I knew every scene. My German was excellent. I'd absorbed the names of every actor, producer and cameraman. Still to this day, there is not a movie I have seen more. But then the inevitable happened. She broke. There was a cry from the video as tape slipped off the mechanism and found its way into the machine. A horrible wrenching sound as the motor ground to a halt, stopped in its tracks by yards of precious tape. I tried but there was nothing I could do to save her. The tape had split, crunched and torn itself into multiple pieces. She was dead.

There was no burial. Just weeks of mourning. I missed her. But time is a great healer and soon I forgot her. The world was moving on. Other tapes began to circulate. Real girls were being discovered. School ended, life began and Marilyn disappeared into a dusty, dark corner of my mind.

So there I was, 25 years later, poring over accounts at 3am, when something - I have no idea what it was - brought to mind that day at the school gates and Marilyn, and the memories of the time we spent together. But this was 2013, not 1987. Memories are now preserved electronically, they can be summoned in an instant. So I searched for her.

Did I know the film name? Inside Marilyn. Did I know the star? Of course, Olinka Hardiman. Did I know the director? None other than Walter Molitor. In under three seconds I'd found her. In less than a minute I watching her again. Within five minutes, I'd died a little.

You see it just wasn't the same. Sure, it was the same film, the same scenes, the same German dialogue that I knew off by heart - but something was missing. In an instant I was whisked back to the heady days of 1987. I was 13 again in the most powerful way imaginable. All the weirdness, the awkwardness the loneliness of a teenage boy came flooding back. Anxiety over my appearance, my (then) pure hatred of my parents and younger sibling all washed over me with a dark, irremovable sickness. It shook me to the core and I lay shaking as if a time-traveling version of my younger self had appeared to mock me. All the accoutrements of my successful adult life seemed to fade and wobble. I rushed to turn it off. And slowly, thank God, the present came back into focus.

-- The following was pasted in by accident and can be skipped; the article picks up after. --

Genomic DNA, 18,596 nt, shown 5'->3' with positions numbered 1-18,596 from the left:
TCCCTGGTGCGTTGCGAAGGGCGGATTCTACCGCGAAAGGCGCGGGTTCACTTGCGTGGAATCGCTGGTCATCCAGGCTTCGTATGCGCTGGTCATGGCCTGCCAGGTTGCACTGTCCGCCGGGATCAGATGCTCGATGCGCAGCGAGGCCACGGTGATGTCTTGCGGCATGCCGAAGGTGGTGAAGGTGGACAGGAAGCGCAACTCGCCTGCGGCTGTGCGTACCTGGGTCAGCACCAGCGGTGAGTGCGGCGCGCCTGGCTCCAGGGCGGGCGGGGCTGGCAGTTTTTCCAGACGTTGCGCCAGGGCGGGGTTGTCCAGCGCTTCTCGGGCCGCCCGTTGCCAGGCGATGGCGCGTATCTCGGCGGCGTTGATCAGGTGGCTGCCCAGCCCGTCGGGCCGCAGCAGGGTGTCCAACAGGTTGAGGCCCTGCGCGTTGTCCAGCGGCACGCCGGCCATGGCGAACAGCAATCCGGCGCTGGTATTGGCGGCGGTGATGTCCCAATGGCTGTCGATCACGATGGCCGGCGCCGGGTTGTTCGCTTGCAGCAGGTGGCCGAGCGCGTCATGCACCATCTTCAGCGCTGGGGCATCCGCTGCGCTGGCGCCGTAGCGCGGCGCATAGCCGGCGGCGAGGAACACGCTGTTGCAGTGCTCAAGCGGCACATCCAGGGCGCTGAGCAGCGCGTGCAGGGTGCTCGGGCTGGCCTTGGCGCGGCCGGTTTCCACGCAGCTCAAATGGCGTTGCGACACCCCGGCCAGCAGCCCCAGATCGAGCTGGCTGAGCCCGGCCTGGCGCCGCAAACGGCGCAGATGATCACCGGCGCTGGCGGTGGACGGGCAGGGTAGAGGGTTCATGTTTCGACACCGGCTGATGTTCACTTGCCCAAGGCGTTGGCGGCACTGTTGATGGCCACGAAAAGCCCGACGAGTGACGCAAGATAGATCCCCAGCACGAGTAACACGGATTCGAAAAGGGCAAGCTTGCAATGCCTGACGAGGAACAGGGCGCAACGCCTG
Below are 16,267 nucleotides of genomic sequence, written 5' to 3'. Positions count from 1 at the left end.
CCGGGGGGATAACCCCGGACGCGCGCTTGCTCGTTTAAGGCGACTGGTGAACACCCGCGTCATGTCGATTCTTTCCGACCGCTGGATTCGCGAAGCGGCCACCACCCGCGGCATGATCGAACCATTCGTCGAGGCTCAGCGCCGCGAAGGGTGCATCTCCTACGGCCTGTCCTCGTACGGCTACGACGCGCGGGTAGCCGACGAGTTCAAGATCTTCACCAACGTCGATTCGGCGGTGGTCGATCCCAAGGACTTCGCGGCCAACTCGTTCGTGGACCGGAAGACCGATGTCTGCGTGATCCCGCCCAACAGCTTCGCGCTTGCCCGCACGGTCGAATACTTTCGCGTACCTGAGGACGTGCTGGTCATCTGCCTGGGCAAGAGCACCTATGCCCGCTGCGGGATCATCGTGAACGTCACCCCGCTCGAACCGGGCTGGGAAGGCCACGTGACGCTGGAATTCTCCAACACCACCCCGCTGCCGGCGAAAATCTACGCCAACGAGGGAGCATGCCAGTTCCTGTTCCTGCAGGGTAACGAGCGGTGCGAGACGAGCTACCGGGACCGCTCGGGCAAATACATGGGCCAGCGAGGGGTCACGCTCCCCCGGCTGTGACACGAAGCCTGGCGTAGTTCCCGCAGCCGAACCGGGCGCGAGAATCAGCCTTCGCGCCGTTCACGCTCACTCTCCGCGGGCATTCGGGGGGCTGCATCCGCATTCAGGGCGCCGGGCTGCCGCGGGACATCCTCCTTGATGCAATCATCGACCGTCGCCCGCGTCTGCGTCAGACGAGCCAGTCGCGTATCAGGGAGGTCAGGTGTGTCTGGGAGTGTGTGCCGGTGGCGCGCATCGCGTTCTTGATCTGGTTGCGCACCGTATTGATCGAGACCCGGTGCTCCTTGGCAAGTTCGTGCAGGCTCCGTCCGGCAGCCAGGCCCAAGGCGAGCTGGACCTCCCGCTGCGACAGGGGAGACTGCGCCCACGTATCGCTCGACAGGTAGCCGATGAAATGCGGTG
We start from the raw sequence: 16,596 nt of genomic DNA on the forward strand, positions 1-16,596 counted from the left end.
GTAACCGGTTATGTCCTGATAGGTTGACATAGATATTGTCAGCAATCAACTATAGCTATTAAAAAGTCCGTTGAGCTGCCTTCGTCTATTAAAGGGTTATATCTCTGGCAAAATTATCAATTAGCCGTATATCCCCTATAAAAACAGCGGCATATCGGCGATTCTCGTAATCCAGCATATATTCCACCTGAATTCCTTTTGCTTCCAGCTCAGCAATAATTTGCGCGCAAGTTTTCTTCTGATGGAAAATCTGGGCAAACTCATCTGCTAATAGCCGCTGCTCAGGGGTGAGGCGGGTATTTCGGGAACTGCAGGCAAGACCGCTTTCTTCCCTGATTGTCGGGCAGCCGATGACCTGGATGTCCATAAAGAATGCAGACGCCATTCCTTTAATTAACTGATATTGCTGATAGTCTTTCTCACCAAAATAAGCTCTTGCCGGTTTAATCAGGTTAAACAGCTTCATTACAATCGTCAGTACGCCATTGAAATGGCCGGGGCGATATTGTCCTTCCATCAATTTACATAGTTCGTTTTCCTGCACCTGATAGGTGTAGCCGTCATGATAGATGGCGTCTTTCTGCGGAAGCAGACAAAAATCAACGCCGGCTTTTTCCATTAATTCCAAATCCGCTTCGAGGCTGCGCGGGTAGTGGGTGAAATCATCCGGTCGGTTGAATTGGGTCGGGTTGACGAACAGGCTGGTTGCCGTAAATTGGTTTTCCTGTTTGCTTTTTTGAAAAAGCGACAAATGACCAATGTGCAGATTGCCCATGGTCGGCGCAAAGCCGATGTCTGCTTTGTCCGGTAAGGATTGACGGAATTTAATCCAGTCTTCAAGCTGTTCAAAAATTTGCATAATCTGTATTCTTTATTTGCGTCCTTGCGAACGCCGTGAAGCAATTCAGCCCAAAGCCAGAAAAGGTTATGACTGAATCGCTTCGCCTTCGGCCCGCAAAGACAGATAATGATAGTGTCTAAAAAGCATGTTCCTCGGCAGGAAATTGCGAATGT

Some things are best left behind. Permanently.
(, Wed 4 Sep 2013, 13:49, 76 replies)
Slight (as in complete) RP
When I was a nipper I had a favourite toy which was this walking robot. It stood a tall 10 inches and had a light display in it's chest. When it was powered up by some batteries it would march forward, stop, then do this light display and repeat the process. Twas not gifted with great variety, but it made alot of noise and looked cool.

One day the batteries run out. Robot noise becomes quiet plastic statue to the 4 year old. Obviously the 4 year old wants this resolved so I bring this to the attention of my father. This was my fatal mistake.

He has a look around the house for some batteries but he can't find any so instead he decided to test out something else. He opened up the battery compartment and connected a spare CAR BATTERY to the +/- points in the battery bay with some jumpleads and some wire. All is ready then dad flicks the "on" switch....

Dad disconnected the car battery but it was too late. The robot had run straight into a wall and was currently burning itself to the skirting. He runs out to the bathroom, grabs a cup of water and soaks the melting circuit person drying it to the wall, a lump of disfigured toy with the smell of plastic death emanating from it.

"Oops....errr...sorry son." says dad, who promptly legs it. Mt mum comes upstairs to find me sitting blank-eyed looking at a black stinking skirting board pizza mess saying "Daddy broke it".
(, Thu 29 Aug 2013, 21:23, 2 replies)
Mine was not a well off family...
...so in the 70's and 80's when the summer holidays rolled around, that invariably meant a holiday in England. Which usually invariably meant Cornwall to us. Being from oop north, this always entailed loading the family into the knackered old car my father possessed on a Friday evening and driving south throughout the night.

Naturally expecting two young lads to sit on the backseat for hours without fighting or trying to wind each other up is wishful thinking on the part of parents everywhere, so dad would bollock us with all the colourful invective he recalled from his army days as a tank driver. So we'd sit sulking in silence. Or not silence. Because the radio had Johnny Mathis, or ELO or ABBA. To liven up the proceedings occasionally I'd vomit.